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Anonymous v. Radam, AM P-07-2333, 19 December 2007, First Division Resolution
Whether or not respondent be dismissed for her conduct.
No. The Court held the dismissal of the administrative complaint against the respondent, but was advised to be more circumspect in her personal and official actuations in the future. In the determination of administrative responsibility, giving birth out of wedlock is not per se immoral under civil service laws.
For such conduct to warrant disciplinary action, the same must be "grossly immoral," that is, it must be so corrupt and false as to constitute a criminal act or so unprincipled as to be reprehensible to a high degree. In Estrada v. Escritor, we emphasized that in determining whether the acts complained of constitute "disgraceful and immoral behavior" under civil service laws, the distinction between public and secular morality on the one hand, and religious morality, on the other should be kept in mind. The distinction between public and secular morality as expressed — albeit not exclusively — in the law, on the one hand, and religious morality, on the other, is important because the jurisdiction of the Court extends only to public and secular morality.14 Thus, government action, including its proscription of immorality as expressed in criminal law like adultery or concubinage, must have a secular purpose.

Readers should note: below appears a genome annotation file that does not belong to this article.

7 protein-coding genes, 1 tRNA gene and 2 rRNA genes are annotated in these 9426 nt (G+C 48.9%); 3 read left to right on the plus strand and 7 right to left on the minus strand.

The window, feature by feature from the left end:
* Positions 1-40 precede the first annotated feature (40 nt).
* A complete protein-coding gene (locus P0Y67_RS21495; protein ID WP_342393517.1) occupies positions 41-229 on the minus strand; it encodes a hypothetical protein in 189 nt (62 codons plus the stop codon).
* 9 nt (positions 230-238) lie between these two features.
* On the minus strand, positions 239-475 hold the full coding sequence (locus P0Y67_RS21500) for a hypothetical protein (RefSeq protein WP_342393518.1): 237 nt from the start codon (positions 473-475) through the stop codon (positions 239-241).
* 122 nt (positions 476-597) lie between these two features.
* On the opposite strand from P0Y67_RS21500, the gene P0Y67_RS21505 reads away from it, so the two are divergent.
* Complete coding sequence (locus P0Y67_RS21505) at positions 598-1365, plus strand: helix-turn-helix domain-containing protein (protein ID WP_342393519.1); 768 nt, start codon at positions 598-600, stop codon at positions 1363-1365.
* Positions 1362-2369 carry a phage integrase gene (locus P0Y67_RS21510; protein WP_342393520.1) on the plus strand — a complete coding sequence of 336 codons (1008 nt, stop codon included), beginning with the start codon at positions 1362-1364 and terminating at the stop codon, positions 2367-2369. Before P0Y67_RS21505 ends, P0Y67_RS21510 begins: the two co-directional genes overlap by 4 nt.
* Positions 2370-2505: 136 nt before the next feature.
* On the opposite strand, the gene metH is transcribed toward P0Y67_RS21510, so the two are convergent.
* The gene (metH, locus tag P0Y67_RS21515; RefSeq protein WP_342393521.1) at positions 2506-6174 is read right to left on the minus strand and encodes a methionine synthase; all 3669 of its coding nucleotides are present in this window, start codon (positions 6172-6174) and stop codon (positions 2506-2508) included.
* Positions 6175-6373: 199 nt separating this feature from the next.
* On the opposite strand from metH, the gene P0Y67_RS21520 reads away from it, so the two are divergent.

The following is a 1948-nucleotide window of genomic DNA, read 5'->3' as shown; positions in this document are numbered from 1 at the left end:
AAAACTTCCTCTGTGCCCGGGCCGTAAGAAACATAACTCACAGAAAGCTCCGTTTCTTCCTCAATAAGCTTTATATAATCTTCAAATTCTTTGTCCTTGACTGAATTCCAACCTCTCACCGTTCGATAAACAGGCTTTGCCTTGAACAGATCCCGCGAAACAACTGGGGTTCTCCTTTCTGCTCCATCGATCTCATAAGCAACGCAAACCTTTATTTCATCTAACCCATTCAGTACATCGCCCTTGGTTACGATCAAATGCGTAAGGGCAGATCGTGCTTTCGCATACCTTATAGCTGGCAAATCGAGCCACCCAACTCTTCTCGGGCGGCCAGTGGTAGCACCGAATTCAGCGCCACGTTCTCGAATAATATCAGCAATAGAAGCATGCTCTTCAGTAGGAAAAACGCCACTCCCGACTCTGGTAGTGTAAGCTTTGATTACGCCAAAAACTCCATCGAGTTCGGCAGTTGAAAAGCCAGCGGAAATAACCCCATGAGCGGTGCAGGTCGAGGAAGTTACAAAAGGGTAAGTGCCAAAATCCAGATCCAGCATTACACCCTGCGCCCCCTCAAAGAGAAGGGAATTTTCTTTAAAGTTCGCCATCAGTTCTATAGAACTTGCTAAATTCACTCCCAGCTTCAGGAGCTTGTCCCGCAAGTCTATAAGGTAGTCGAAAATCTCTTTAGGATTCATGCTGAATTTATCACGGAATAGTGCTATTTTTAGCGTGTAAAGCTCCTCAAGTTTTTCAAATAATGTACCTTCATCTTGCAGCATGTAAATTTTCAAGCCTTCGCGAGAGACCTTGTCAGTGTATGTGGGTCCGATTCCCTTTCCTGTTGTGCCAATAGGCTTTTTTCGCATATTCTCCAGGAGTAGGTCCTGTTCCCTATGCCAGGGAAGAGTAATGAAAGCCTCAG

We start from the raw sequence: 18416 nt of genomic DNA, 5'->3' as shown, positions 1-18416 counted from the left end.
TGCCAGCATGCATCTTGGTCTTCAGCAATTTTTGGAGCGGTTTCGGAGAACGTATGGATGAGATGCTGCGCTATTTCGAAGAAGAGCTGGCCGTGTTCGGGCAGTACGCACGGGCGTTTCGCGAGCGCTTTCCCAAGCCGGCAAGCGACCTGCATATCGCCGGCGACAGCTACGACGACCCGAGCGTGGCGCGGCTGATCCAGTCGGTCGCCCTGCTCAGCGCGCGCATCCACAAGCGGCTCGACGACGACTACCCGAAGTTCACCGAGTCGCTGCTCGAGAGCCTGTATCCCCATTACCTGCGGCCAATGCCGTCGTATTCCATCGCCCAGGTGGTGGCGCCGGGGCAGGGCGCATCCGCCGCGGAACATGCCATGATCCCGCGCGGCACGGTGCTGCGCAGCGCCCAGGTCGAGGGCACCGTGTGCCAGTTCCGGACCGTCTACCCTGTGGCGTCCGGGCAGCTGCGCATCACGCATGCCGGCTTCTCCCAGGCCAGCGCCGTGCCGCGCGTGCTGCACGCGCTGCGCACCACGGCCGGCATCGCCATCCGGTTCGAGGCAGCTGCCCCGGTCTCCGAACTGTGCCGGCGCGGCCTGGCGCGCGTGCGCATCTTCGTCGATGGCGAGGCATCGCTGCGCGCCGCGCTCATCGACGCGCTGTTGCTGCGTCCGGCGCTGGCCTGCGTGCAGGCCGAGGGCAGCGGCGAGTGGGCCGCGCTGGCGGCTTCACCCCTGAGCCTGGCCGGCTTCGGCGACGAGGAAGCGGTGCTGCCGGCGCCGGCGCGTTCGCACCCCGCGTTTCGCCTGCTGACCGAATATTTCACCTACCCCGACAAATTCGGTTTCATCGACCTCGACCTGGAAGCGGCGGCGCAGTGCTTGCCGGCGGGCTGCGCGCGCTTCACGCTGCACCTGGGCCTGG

In the case at bar, it was not disputed that the father of her child was unmarried. Therefore, the respondent cannot be held liable for disgraceful and immoral conduct simply because she gave birth to the child Christian Jeon out of wedlock. She was indicted only because of giving birth out of wedlock which the investigation focused solely on. Hence, OCA’s recommendation that she be held administratively liable for not stating the name of her child’s father in the birth certificate is like a thief in the night as the respondent was not given any change to explain her side. To hold her liable for a totally different charge of which she was totally unaware will violate her right to due process. The essence of due process in an administrative proceeding is the opportunity to explain one’s side, whether written or verbal